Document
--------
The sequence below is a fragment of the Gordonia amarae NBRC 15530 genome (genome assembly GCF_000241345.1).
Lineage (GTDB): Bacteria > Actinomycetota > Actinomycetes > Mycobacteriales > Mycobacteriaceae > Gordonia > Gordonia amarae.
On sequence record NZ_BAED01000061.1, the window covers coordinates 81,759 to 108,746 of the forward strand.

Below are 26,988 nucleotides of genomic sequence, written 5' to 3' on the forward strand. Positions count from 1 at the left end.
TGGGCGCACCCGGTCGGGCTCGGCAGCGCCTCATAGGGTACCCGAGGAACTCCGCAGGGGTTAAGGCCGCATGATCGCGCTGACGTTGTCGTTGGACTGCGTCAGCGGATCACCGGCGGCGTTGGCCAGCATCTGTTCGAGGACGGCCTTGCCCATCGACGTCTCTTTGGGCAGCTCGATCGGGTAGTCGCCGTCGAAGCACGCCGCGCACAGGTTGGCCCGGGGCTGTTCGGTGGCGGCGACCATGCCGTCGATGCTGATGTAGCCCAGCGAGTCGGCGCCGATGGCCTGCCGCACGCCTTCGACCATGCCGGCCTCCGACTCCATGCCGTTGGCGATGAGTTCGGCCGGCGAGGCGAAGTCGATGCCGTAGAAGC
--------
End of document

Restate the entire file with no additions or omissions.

The sequence below is a fragment of the Gordonia amarae NBRC 15530 genome (genome assembly GCF_000241345.1).
Lineage (GTDB): Bacteria > Actinomycetota > Actinomycetes > Mycobacteriales > Mycobacteriaceae > Gordonia > Gordonia amarae.
On sequence record NZ_BAED01000061.1, the window covers coordinates 81,759 to 108,746 of the forward strand.

Below are 26,988 nucleotides of genomic sequence, written 5' to 3' on the forward strand. Positions count from 1 at the left end.
TGGGCGCACCCGGTCGGGCTCGGCAGCGCCTCATAGGGTACCCGAGGAACTCCGCAGGGGTTAAGGCCGCATGATCGCGCTGACGTTGTCGTTGGACTGCGTCAGCGGATCACCGGCGGCGTTGGCCAGCATCTGTTCGAGGACGGCCTTGCCCATCGACGTCTCTTTGGGCAGCTCGATCGGGTAGTCGCCGTCGAAGCACGCCGCGCACAGGTTGGCCCGGGGCTGTTCGGTGGCGGCGACCATGCCGTCGATGCTGATGTAGCCCAGCGAGTCGGCGCCGATGGCCTGCCGCACGCCTTCGACCATGCCGGCCTCCGACTCCATGCCGTTGGCGATGAGTTCGGCCGGCGAGGCGAAGTCGATGCCGTAGAAGC